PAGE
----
Polygon Created with Sketch. Home | Research

Technological Change and the Future of Work in Canada

The growing importance of technology and digitization is perhaps the most important trend facing modern economies today.

Many suggest the world is entering a fourth industrial revolution, marked by new technologies that will reshape the organization of the global economy in coming decades. Going forward, the pace of technological change is likely to accelerate and will continue to spawn new disruptive technologies that have broad-ranging implications for every industry, in every economy, around the world. As technological change impacts our day to day lives at a fundamental level, many workers are likely to experience significant disruption to their jobs.

A group of people brainstorming and huddled over a laptop screen.

At the same time, demographic change is having a profound impact on the quantity and quality of labour on offer. For example, the number of young people graduating from school is currently shrinking, and retirement rates are accelerating as the Baby Boom generation is reaching peak retirement age. The combination of these two trends has already led to imbalances between the supply and demand for labour in the Canadian workforce with short and long-term consequences for the Canadian economy.

The purpose of this research is three-fold:

  1. Assess the impact of technological adoption on labour demand and generate forecasts of occupational demand for a wide range of occupations in Canada.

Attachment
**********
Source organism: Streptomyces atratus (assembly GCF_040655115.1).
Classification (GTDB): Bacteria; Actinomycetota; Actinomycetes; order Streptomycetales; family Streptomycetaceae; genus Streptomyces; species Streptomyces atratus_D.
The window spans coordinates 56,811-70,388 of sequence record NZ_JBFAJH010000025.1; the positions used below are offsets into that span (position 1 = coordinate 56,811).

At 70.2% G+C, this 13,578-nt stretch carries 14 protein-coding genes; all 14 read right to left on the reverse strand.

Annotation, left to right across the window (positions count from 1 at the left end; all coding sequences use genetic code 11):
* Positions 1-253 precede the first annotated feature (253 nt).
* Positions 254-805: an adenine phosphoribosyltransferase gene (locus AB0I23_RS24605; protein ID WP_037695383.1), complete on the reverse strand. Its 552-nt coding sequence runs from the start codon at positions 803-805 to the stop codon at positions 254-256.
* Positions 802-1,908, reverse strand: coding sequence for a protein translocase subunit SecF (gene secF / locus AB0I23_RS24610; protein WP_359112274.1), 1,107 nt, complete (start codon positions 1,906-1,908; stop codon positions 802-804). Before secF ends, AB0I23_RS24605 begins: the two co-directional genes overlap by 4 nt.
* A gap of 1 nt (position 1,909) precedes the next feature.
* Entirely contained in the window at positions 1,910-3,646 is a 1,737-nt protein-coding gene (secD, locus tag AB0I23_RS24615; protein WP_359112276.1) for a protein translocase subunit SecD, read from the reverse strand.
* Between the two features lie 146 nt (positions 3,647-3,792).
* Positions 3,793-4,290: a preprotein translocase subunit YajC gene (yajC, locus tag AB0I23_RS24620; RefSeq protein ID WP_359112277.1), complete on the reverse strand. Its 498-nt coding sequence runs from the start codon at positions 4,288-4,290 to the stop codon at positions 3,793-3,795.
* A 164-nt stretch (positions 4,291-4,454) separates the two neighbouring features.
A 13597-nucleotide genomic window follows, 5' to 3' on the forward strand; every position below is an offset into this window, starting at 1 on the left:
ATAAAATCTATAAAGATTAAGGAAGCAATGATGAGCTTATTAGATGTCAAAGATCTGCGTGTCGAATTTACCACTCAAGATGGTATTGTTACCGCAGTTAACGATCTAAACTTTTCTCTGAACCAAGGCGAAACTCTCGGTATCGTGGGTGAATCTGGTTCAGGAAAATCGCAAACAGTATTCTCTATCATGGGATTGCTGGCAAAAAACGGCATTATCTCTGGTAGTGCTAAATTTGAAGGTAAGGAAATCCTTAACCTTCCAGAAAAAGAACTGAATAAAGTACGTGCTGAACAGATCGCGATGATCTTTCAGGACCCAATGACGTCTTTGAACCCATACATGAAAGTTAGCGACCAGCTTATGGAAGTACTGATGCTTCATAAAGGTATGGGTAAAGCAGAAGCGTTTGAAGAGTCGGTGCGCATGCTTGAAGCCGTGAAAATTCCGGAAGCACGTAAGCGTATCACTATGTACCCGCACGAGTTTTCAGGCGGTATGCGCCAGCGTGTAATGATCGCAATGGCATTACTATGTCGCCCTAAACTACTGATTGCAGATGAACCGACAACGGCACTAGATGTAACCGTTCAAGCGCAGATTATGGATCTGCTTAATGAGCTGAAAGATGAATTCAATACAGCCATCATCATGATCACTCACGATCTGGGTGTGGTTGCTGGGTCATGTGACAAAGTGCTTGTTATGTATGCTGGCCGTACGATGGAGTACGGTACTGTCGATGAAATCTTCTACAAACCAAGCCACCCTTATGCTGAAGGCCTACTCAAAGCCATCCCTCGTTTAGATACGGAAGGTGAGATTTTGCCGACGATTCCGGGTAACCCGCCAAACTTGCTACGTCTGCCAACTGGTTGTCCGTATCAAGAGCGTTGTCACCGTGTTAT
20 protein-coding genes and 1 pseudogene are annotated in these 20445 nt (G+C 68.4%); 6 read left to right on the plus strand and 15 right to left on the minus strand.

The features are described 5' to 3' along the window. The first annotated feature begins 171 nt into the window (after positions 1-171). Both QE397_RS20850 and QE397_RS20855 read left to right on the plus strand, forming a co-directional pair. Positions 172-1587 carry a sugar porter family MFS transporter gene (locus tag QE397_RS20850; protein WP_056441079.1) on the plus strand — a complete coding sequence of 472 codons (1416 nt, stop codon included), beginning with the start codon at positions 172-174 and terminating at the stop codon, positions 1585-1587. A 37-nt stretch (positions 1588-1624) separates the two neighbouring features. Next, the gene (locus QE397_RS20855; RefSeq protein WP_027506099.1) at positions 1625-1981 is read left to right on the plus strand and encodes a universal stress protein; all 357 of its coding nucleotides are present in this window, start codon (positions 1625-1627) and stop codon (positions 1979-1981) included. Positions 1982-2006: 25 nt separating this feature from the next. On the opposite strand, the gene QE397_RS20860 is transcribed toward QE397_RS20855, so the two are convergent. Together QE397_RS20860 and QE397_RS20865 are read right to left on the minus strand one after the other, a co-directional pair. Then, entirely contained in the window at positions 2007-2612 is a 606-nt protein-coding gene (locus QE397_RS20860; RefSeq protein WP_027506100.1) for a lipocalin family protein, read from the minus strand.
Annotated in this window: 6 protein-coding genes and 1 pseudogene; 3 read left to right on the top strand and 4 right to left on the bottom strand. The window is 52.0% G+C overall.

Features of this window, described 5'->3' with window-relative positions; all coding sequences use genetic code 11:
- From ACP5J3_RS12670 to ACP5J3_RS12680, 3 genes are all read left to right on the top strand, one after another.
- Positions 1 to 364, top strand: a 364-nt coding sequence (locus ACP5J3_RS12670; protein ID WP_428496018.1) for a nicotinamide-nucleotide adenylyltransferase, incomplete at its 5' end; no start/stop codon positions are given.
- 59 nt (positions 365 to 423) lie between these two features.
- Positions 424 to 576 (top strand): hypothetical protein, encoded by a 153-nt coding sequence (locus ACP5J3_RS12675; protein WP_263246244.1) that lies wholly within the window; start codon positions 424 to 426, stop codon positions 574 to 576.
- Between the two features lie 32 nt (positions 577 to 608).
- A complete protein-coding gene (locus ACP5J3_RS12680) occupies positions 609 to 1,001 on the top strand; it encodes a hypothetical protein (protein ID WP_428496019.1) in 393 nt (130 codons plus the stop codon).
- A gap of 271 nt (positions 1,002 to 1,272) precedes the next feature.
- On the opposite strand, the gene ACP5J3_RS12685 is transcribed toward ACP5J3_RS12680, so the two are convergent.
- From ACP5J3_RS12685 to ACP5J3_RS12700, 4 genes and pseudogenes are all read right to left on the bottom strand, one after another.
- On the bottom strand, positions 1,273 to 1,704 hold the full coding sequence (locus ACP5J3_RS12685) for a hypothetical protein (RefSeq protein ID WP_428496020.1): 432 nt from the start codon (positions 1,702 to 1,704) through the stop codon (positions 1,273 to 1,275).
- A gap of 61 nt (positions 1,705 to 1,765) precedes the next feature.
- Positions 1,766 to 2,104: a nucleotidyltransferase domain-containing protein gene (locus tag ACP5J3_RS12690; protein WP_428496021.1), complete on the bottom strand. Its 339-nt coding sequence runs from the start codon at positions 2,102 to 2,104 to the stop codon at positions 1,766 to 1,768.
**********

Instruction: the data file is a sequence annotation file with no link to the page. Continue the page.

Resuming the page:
2. Evaluate how factors such as growing retirements, fewer school graduates, urbanization, and immigration policies will impact the future supply of labour available to Canadian employers.
  3. Determine where imbalances exist between the demand and supply of labour and identify potential solutions that will mitigate the effects of labour shortages on the Canadian economy.

View More Research

Two construction workers in hardhats installing a solar panel

Jobs and skills in the transition to a net-zero economy: A foresight exercise

This report presents a foresight exercise that models the jobs and skills that would be…

Career able: job transitions for Canadians with disabilitiesexternal link icon

Everyone needs career options, including people with disabilities. The Conference Board of Canada, on behalf…

Digital Skills for a Future-Ready Worldexternal link icon

We know that digital skills are essential for a strong post-pandemic recovery. But we don’t…
View all Research